Americans think we have the world’s best colleges. We don’t.

Stefanie Botelho's picture
Tuesday, July 1, 2014

Americans have a split vision of education. Conventional wisdom has long held that our K-12 schools are mediocre or worse, while our colleges and universities are world class. While policy wonks hotly debate K-12 reform ideas like vouchers and the Common Core state standards, higher education is largely left to its own devices. Many families are worried about how to get into and pay for increasingly expensive colleges. But the stellar quality of those institutions is assumed.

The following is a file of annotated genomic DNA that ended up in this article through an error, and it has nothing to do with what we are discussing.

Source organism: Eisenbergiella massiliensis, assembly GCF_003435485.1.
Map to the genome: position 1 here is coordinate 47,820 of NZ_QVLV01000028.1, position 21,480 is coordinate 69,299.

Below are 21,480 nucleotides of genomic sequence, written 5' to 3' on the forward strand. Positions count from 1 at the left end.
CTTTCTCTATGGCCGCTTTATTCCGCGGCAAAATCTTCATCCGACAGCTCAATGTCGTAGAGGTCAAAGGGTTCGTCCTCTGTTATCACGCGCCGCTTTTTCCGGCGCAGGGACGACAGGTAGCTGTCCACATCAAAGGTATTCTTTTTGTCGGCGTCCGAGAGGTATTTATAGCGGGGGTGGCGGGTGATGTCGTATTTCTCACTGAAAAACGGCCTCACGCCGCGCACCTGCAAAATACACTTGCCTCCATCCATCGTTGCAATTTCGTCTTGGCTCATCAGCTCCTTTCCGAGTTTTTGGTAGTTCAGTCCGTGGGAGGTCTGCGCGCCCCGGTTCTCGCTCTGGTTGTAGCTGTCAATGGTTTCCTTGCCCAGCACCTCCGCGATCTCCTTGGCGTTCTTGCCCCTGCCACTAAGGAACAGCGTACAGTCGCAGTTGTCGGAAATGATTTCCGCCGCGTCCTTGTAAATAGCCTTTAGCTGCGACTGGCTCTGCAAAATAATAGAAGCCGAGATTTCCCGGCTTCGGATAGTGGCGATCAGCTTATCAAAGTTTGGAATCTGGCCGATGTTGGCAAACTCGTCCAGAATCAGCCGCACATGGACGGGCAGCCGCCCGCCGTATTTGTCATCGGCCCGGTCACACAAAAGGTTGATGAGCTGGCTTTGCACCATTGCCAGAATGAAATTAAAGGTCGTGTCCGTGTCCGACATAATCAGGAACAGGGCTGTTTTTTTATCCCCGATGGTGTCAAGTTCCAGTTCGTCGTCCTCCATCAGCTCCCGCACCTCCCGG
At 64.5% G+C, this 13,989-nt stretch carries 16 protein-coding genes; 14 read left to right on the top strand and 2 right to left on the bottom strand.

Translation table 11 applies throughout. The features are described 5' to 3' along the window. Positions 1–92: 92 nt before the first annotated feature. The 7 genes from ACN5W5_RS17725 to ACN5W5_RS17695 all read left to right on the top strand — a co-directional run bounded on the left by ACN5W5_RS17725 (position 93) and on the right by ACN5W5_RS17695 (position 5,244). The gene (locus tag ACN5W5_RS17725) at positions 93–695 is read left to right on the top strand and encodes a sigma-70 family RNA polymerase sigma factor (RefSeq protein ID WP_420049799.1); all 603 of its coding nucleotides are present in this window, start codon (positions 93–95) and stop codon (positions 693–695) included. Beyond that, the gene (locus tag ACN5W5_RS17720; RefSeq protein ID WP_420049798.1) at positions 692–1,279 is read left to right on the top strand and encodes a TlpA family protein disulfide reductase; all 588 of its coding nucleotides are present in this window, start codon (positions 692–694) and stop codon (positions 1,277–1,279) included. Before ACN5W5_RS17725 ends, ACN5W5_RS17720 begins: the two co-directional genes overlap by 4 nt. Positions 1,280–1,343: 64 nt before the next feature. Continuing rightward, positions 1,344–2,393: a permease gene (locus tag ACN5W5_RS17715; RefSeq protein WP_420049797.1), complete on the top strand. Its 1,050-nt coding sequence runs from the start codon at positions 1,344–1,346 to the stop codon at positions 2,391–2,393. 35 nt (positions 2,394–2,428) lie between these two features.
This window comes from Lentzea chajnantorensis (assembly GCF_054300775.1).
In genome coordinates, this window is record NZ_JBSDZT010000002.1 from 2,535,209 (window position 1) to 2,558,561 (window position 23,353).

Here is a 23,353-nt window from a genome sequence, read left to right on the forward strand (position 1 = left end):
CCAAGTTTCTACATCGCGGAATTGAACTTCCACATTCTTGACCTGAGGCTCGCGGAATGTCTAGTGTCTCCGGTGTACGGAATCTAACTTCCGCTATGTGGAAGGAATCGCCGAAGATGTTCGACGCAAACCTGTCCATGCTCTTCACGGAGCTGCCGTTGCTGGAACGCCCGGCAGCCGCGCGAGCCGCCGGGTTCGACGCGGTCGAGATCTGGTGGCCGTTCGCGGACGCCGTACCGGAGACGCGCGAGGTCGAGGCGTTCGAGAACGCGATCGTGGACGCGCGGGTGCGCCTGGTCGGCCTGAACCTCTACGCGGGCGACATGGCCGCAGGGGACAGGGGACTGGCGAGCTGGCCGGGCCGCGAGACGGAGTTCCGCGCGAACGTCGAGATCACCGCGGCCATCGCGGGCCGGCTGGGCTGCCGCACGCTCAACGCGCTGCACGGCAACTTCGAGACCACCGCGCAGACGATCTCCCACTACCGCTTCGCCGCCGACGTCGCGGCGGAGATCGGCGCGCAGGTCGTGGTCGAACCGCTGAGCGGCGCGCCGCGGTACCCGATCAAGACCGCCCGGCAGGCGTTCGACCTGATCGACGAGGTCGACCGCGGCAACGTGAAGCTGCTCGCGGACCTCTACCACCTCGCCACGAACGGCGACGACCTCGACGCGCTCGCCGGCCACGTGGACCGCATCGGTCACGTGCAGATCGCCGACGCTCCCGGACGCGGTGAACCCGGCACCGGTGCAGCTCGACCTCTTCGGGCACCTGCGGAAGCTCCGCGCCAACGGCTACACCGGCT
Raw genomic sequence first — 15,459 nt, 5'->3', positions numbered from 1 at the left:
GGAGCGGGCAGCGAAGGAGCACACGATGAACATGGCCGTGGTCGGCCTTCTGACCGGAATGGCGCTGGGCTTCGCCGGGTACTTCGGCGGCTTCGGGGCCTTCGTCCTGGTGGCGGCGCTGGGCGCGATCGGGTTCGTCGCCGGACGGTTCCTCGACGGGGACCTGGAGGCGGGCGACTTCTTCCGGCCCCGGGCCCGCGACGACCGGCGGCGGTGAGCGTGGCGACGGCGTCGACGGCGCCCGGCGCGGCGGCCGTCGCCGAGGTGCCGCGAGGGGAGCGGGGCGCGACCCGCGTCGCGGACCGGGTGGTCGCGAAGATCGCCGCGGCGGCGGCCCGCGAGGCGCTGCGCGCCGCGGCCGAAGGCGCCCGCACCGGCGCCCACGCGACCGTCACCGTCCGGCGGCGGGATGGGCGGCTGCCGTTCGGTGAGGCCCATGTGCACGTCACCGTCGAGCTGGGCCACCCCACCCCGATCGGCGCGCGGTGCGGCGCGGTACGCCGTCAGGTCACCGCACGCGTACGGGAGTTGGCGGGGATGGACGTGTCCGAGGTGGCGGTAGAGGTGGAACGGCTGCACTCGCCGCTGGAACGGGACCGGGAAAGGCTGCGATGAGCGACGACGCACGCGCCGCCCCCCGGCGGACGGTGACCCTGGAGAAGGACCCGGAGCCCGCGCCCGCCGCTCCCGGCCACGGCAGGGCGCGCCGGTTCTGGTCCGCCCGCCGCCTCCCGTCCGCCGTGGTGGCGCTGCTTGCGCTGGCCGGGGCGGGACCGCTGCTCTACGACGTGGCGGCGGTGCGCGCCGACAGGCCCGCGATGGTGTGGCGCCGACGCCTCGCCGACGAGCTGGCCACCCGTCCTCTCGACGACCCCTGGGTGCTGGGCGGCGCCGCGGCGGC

Yet a recent multinational study of adult literacy and numeracy skills suggests that this view is wrong. America’s schools and colleges are actually far more alike than people believe — and not in a good way. The nation’s deep education problems, the data suggest, don’t magically disappear once students disappear behind ivy-covered walls.

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